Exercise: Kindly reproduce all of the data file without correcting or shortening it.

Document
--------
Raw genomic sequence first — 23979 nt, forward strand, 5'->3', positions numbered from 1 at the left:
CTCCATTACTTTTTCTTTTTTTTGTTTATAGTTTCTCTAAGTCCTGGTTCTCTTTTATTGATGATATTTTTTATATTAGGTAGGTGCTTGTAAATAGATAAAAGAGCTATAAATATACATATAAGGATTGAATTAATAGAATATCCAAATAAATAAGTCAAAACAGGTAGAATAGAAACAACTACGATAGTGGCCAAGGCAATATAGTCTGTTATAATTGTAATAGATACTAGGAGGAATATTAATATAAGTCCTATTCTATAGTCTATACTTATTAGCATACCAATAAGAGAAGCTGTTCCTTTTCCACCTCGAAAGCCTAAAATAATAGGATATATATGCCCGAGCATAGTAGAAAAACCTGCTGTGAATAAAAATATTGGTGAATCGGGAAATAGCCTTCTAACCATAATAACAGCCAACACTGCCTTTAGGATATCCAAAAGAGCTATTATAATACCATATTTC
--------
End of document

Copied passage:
Raw genomic sequence first — 23979 nt, forward strand, 5'->3', positions numbered from 1 at the left:
CTCCATTACTTTTTCTTTTTTTTGTTTATAGTTTCTCTAAGTCCTGGTTCTCTTTTATTGATGATATTTTTTATATTAGGTAGGTGCTTGTAAATAGATAAAAGAGCTATAAATATACATATAAGGATTGAATTAATAGAATATCCAAATAAATAAGTCAAAACAGGTAGAATAGAAACAACTACGATAGTGGCCAAGGCAATATAGTCTGTTATAATTGTAATAGATACTAGGAGGAATATTAATATAAGTCCTATTCTATAGTCTATACTTATTAGCATACCAATAAGAGAAGCTGTTCCTTTTCCACCTCGAAAGCCTAAAATAATAGGATATATATGCCCGAGCATAGTAGAAAAACCTGCTGTGAATAAAAATATTGGTGAATCGGGAAATAGCCTTCTAACCATAATAACAGCCAACACTGCCTTTAGGATATCCAAAAGAGCTATTATAATACCATATTTC